Tom from MySpace complains, “Where’s my effing movie?!?”
If The Social Network is anything, it’s a showcase for performance. Outside of Jesse Eisenberg, I hadn’t really seen any of the peeps in this movie do anything, but everybody delivers a great performance: Andrew Garfield, Justin Timberlake, Erica Albright… very impressive cast. The dialogue was really snappy, but then, what else would you expect form Aaron Sorkin?
It’s hard to know what to say about this movie – it’s a really good movie, that much is clear – and when a movie is based on fact and isn’t necessarily a work of fiction, this can make it difficult to create the sort of drama that I expect in terms of an overall arc.
The movie doesn’t offer much in the way of a conclusion… consider: The movie is a story about Mark Zuckerberg, and we meet him when his girlfriend is breaking up with him, so he events a website that ranks girls against each other (and farm animals?) and everyone is mad at him. Seems like he’s in a bad situation. Then he meets Cameron Winklevoss and Tyler Winklevoss (twins played by Armie Hammer – everybody who made this happen did a great job, by the way) who were impressed by Zuckerberg’s website and want him to program their idea for a social networking site… I think it’s called Harvard Connection or something like that. Zuckerberg’s character asks them what makes this different than MySpace or Friendster or any of it’s competitors (which I think is a great point about Facebook itself, but I’ll get back to that later), and the idea is exclusivity – you must have a Harvard email address to join. Zuckerberg agrees to create the site, but doesn’t. He spends his time creating his own social networking site and sends the Winklevosses (Winklevi?) endless emails that he’s too busy to meet with them to work on their site. Finally, when he is inspired to add a relationship status feature, he puts his own site, TheFacebook.com live. Obviously, the Winklevosses find out about TheFacebook when it’s all the rage on Harvard’s campus and in the student newspaper (The Crimson) and they are mad and send a cease and desist letter, which Zuckerberg ignores and Eduardo freaks out, and things seem bad…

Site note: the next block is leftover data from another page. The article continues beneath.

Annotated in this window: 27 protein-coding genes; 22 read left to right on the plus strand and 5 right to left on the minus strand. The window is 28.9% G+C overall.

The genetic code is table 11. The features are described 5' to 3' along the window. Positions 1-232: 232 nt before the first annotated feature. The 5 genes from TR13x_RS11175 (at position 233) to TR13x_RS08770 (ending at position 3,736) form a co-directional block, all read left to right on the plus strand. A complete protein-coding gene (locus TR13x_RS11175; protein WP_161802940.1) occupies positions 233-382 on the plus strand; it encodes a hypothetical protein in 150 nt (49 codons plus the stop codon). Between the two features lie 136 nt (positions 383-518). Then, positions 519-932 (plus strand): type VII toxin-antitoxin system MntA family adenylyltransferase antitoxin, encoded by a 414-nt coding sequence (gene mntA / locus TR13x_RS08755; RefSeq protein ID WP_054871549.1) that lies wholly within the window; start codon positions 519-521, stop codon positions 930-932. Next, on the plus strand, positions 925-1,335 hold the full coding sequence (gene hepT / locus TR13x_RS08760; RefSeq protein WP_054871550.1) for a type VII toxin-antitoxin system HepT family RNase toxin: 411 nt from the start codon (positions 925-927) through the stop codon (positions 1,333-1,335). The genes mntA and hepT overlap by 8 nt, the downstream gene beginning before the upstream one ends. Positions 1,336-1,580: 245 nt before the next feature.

(I just need to stop for a moment and talk about how adding the relationship status is supposed to be an epiphany moment for Mark’s character – it’s kind of silly. Like ‘relationship status’ is one of the great ideas of the twenty-first century or something.)
I have no intention of summarizing the entire movie, but what I’m trying to say here (admittedly, I’m not doing a good job) is that the characters always seem to be a bad place. As I mentioned in my drama post, the main character should have a conflict that drives the story and introduces all of the characters (act 1), he gets into the worst possible situation (act 2) and then he gets out (act 3). The problem is, the Zuckerburg character never really gets out of his bad situation – at least not in a satisfying way. Let’s break it down:
- ACT 1: Mark’s girlfriend breaks up with him and he creates Facebook, but the movie is moving back and forth through time, so we’re all seeing the deliberations of the big law suit – so it’s also sort of act 2.
- ACT 2: Facebook is blowing up into a phenomenon on college campuses, but Sean Parker gets arrested and embarrasses the company, and embarrassing the company seems to be something that Mark desperately wants to avoid.
- ACT 3: Some text books comes up on the screen and tells the results of the lawsuit. Mark sends a friend request to the girl that dumped him at the beginning of the movie and waits to see if she accepts it.
This isn’t what I’d call a satisfying third act for the audience, but that’s how the movie ends. Now if this is how the story really goes, the film makers are constrained by the real life narrative, and that’s cool. In any case, it’s still an OK movie: good dialogue, better performances, just not a great ending…. OK, maybe it’s a little pretentious, but it’s worth a watch.